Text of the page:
Antietam National Battlefield

Joseph Hooker

From the Peninsula to Maryland: Hooker's role in the summer of 1862

Photograph of Joseph Hooker
Joseph Hooker
Library of Congress

Quick Facts

Major General commanding Army of the Potomac
Place of Birth:
Hadley, MA
Date of Birth
November 13, 1814
Place of Death:
Garden City, NY
Date of Death
October 31, 1879
Place of Burial:
Cincinnati, OH
Cemetery Name
Spring Grove Cemetery

During the Peninsula Campaign Joseph Hooker distinguished himself as an aggressive combat commander as he led the Second Division of the III Corps. He was particularly successful at the Battle of Williamsburg on May 5, after which he was promoted to Major General.

When McClellan's army retreated from Richmond, Samuel Heintzelman's III Corps, including Hooker's division, was transferred to John Pope's Army of Virginia.

The Northern Virginia Campaign proved to be Heintzelman's last as a corps commander. Following the Union defeat at the Second Battle of Manassas (Bull Run) Heintzelman was sent to Washington and Hooker assumed command of the III Corps of the Army of Virginia on September 6.

Even as the Confederate Army of Northern Virginia moved north into Maryland, Hooker's corps was returned to the Army of the Potomac along with the rest of the Army of Virginia and redesignated the I Corps on September 12.

On the approach to South Mountain McClellan organized the Army of the Potomac into three wings in order to attack the mountain passes. The right wing, which included Hooker's I Corps, was commanded by Ambrose Burnside and was sent to Turner's Gap and Fox's Gap in the north.

Hooker described the Battle of South Mountain in these terms: "When, the advantages of the enemy's position are considered, and his preponderating numbers, the forcing of the passage of South Mountain will be classed among the most brilliant and satisfactory achievements of this army, and its principal glory will be awarded to the First Corps."

When the army arrived at what would be the battlefield of Antietam two days later, the I Corps was sent to the far north end on the right of the Union line. After skirmishing with Confederates on the night of September 16th Hooker writes that, "The battle was soon renewed on the morning of the 17th. My object was to gain the high ground nearly three-quarters of a mile in advance of me, and which commanded the position taken by the enemy on his retreat from South Mountain"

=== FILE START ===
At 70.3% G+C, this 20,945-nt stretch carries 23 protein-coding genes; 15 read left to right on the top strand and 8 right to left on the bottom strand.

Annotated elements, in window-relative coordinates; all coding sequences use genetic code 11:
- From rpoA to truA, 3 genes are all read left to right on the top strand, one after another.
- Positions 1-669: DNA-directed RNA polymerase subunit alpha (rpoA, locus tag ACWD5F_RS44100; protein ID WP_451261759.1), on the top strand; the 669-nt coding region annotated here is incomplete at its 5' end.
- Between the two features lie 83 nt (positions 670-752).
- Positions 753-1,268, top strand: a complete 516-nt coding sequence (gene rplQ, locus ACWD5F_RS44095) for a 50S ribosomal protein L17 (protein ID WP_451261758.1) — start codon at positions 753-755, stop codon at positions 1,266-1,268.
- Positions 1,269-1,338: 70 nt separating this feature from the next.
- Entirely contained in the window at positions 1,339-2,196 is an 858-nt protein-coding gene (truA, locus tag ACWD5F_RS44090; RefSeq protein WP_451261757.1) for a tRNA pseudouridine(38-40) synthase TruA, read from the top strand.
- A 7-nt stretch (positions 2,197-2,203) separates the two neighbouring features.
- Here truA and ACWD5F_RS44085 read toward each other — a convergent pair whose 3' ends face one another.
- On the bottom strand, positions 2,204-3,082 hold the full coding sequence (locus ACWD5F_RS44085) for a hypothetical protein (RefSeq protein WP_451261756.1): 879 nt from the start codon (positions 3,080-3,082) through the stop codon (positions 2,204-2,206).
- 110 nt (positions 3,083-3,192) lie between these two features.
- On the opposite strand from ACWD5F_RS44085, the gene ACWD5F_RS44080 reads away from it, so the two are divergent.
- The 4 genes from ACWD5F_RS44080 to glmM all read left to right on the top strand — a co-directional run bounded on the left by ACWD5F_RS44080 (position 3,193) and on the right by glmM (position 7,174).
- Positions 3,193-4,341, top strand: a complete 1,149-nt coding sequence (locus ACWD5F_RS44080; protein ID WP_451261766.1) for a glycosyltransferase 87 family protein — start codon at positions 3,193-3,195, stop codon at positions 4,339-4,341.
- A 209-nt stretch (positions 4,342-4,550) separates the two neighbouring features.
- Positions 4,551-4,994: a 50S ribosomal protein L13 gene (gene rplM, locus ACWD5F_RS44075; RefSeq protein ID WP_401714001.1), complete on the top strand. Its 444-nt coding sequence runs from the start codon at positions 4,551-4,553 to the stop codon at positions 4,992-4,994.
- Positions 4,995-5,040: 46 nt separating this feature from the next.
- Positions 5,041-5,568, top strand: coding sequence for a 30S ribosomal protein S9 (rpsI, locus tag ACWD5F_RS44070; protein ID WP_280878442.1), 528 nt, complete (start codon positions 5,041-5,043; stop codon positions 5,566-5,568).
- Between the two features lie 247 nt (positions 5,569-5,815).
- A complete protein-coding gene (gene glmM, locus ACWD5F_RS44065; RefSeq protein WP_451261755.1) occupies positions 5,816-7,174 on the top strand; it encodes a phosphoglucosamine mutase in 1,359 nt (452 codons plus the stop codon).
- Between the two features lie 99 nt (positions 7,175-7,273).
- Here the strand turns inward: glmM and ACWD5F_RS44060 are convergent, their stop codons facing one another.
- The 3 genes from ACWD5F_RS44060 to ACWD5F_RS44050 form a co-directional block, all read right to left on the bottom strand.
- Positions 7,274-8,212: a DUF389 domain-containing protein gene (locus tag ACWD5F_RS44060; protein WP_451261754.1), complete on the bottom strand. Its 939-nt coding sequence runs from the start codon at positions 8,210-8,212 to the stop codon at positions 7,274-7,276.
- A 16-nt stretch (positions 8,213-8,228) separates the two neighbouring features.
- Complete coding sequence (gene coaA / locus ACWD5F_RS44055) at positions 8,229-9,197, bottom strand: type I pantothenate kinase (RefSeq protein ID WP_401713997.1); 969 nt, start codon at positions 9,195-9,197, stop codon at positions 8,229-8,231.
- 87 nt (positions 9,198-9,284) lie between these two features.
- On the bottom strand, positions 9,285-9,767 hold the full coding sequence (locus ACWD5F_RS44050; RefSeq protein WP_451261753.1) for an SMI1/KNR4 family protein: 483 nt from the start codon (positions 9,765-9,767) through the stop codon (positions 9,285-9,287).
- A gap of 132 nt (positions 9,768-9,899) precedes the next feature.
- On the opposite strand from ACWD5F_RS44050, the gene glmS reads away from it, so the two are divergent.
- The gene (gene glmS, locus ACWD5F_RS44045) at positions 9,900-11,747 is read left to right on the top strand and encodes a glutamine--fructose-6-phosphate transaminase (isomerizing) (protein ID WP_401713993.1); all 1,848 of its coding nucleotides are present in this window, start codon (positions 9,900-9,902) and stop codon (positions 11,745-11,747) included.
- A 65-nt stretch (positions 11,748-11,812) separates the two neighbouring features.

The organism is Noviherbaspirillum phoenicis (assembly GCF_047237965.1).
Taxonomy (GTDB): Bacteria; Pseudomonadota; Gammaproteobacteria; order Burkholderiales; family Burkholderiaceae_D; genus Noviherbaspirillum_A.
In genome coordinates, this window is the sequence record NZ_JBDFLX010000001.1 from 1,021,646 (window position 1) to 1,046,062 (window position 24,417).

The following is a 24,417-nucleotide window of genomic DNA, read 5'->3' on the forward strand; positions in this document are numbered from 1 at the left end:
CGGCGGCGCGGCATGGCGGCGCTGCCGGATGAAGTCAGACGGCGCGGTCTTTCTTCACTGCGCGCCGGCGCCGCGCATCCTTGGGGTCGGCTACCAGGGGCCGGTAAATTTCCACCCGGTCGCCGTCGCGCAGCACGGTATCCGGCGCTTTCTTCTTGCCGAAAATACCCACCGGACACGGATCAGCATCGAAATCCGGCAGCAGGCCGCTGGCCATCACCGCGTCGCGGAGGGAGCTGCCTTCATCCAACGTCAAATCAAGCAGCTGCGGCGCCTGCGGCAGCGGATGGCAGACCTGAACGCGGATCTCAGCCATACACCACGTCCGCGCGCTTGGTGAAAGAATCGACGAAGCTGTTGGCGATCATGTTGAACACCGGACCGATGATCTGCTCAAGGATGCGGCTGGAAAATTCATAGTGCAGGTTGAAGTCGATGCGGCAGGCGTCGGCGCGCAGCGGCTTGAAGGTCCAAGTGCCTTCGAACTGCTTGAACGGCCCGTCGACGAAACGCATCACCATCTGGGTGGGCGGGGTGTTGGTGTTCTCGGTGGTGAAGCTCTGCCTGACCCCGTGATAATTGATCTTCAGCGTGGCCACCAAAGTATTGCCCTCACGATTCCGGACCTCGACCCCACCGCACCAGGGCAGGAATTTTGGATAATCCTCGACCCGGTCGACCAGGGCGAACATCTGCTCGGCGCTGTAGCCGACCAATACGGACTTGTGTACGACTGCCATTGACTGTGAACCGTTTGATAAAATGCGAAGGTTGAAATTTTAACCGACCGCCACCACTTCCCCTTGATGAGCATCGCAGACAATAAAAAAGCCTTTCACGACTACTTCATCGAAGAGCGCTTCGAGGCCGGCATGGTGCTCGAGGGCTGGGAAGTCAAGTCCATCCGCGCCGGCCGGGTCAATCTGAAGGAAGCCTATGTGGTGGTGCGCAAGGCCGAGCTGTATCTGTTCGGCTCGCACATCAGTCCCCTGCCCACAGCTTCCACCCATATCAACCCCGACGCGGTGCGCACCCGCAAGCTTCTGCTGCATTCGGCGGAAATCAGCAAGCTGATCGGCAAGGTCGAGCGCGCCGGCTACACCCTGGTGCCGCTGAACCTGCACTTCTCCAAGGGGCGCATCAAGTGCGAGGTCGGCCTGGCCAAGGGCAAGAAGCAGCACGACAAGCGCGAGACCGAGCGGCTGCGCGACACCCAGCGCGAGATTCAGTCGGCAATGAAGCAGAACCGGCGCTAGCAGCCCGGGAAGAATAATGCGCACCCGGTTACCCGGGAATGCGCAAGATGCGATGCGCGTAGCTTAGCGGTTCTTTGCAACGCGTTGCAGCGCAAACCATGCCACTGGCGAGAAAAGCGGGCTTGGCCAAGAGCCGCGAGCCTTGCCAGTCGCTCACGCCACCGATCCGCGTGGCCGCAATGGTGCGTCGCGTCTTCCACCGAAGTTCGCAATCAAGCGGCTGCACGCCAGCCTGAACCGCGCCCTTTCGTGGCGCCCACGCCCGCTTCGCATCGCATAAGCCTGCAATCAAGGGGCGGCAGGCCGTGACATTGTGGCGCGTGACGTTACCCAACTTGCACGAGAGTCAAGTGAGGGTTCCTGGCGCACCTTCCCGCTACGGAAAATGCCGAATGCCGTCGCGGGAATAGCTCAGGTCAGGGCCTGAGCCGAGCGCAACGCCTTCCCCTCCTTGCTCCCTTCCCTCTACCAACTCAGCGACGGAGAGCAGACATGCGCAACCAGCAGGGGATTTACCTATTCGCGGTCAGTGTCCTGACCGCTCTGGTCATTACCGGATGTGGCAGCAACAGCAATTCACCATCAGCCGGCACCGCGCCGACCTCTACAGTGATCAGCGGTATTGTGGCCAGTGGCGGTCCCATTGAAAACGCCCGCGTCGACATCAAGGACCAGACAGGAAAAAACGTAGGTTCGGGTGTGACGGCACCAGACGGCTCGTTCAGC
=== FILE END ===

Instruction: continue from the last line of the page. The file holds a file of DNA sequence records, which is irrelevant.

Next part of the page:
Hooker's men led the initial assault across the cornfield, driving south into Jackson's wing of the Confederate position. For the next several hours the two armies fought each other to a standstill.

Deeply moved by what he saw that morning Hooker wrote: "Every stalk of corn in the northern and greater part of the field was cut as closely as could have been done with a knife, and the slain lay in rows precisely as they stood in their ranks a few moments before. It was never my fortune to witness a more bloody, dismal battle-field."

As he rode along the line inspiring his men to push forward, he suddenly felt faint: "I was removed from my saddle in the act of falling out of it from loss of blood, having previously been struck without my knowledge."

Hooker had been struck in the foot and was removed to the Pry House where he spent the remainder of the Battle of Antietam.

He later asserted that the battle would have been a decisive Union victory if he had managed to stay on the field, but General McClellan's caution had once again failed the Union and Lee's army continued to elude destruction.